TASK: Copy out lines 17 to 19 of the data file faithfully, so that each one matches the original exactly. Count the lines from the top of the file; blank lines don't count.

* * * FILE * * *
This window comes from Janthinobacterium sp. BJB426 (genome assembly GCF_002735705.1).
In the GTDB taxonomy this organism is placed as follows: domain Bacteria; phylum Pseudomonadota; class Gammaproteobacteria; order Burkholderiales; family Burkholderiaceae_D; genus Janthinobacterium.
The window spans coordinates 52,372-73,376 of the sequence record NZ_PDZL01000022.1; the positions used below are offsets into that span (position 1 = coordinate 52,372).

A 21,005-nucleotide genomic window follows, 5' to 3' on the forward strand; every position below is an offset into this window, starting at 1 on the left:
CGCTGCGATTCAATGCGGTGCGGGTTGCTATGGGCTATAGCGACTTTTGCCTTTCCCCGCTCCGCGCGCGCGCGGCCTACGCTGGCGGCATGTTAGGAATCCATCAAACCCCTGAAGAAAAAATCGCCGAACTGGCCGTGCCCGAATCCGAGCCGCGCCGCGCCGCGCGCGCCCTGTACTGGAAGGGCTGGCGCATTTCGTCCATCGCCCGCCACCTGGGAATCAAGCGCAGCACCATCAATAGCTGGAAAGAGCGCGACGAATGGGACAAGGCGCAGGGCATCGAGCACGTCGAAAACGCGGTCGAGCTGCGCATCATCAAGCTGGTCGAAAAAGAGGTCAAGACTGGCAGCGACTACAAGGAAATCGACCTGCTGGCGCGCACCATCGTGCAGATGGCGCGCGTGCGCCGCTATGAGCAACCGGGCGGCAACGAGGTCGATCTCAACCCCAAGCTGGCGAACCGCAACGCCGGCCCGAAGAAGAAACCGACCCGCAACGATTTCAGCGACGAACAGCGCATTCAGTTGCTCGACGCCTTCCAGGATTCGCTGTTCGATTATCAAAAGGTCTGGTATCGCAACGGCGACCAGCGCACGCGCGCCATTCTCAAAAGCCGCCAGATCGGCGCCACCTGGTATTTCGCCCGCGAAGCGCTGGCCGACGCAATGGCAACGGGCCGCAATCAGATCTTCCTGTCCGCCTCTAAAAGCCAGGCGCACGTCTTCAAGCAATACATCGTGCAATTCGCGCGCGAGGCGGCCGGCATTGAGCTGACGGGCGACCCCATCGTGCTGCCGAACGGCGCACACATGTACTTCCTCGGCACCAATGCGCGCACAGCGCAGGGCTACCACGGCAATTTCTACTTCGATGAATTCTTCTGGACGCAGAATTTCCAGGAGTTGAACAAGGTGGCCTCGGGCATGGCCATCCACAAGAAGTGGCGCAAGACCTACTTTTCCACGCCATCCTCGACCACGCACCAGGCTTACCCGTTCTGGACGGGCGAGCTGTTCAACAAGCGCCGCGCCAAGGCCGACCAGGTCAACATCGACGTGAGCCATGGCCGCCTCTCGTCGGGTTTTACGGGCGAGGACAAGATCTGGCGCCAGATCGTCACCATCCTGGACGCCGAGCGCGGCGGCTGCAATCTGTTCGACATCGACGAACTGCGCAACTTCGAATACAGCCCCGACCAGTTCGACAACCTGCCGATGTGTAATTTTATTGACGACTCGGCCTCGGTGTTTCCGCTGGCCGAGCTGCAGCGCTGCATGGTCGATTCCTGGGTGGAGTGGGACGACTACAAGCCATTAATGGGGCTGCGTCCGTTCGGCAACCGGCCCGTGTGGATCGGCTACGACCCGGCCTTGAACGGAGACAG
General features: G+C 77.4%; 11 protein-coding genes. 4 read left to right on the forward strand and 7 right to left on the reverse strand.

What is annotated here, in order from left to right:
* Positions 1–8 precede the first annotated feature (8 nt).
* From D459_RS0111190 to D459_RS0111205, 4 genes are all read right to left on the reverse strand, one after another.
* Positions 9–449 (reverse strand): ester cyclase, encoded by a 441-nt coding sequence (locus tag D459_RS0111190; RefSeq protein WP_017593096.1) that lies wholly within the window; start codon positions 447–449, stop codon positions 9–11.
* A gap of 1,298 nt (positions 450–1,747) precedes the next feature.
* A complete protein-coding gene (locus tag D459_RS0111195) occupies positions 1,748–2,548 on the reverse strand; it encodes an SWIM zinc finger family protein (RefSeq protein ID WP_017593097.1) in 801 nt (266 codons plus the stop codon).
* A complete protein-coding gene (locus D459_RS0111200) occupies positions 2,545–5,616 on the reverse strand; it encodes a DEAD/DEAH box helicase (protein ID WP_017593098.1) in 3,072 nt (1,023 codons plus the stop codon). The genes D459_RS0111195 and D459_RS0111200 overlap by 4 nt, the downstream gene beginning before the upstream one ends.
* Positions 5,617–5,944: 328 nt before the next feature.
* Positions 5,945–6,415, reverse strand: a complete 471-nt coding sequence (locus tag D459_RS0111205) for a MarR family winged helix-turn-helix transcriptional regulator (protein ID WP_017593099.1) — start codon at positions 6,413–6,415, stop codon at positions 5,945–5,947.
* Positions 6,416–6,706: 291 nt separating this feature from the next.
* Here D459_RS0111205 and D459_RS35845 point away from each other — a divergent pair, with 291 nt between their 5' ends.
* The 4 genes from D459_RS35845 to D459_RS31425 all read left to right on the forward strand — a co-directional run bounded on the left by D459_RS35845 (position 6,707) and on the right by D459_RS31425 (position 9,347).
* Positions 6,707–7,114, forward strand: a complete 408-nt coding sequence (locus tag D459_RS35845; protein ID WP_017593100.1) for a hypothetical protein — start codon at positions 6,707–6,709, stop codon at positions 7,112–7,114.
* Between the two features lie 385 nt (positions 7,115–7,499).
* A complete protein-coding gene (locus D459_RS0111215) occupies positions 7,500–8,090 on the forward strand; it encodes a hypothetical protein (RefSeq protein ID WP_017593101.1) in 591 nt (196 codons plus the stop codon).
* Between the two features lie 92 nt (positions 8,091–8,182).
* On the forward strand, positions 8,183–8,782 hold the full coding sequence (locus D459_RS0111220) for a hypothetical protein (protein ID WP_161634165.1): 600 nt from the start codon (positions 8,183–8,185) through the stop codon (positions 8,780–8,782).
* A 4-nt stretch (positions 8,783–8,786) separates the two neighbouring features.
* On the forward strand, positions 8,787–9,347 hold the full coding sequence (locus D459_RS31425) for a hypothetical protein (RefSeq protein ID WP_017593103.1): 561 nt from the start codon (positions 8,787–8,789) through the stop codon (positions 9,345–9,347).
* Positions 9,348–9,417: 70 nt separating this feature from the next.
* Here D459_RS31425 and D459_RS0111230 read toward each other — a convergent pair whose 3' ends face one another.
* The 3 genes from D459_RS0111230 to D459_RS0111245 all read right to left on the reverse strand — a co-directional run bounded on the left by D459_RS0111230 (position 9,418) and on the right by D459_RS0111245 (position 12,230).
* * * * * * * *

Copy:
* Here D459_RS0111205 and D459_RS35845 point away from each other — a divergent pair, with 291 nt between their 5' ends.
* The 4 genes from D459_RS35845 to D459_RS31425 all read left to right on the forward strand — a co-directional run bounded on the left by D459_RS35845 (position 6,707) and on the right by D459_RS31425 (position 9,347).
* Positions 6,707–7,114, forward strand: a complete 408-nt coding sequence (locus tag D459_RS35845; protein ID WP_017593100.1) for a hypothetical protein — start codon at positions 6,707–6,709, stop codon at positions 7,112–7,114.